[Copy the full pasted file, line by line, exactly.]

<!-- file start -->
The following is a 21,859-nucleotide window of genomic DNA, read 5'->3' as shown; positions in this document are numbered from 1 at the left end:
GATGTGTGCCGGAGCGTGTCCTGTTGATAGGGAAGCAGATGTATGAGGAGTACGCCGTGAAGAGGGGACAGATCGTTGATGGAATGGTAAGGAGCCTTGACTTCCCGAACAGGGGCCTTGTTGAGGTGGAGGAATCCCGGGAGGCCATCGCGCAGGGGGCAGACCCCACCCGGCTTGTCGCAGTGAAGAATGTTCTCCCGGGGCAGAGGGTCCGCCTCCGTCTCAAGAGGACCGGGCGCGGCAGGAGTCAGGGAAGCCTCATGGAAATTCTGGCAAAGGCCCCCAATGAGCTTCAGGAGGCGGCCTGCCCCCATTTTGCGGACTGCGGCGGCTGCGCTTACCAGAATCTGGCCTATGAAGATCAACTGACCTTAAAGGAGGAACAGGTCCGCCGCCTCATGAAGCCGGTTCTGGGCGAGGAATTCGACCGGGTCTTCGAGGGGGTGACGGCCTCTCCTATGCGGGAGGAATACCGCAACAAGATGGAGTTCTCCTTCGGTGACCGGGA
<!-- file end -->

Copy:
The following is a 21,859-nucleotide window of genomic DNA, read 5'->3' as shown; positions in this document are numbered from 1 at the left end:
GATGTGTGCCGGAGCGTGTCCTGTTGATAGGGAAGCAGATGTATGAGGAGTACGCCGTGAAGAGGGGACAGATCGTTGATGGAATGGTAAGGAGCCTTGACTTCCCGAACAGGGGCCTTGTTGAGGTGGAGGAATCCCGGGAGGCCATCGCGCAGGGGGCAGACCCCACCCGGCTTGTCGCAGTGAAGAATGTTCTCCCGGGGCAGAGGGTCCGCCTCCGTCTCAAGAGGACCGGGCGCGGCAGGAGTCAGGGAAGCCTCATGGAAATTCTGGCAAAGGCCCCCAATGAGCTTCAGGAGGCGGCCTGCCCCCATTTTGCGGACTGCGGCGGCTGCGCTTACCAGAATCTGGCCTATGAAGATCAACTGACCTTAAAGGAGGAACAGGTCCGCCGCCTCATGAAGCCGGTTCTGGGCGAGGAATTCGACCGGGTCTTCGAGGGGGTGACGGCCTCTCCTATGCGGGAGGAATACCGCAACAAGATGGAGTTCTCCTTCGGTGACCGGGA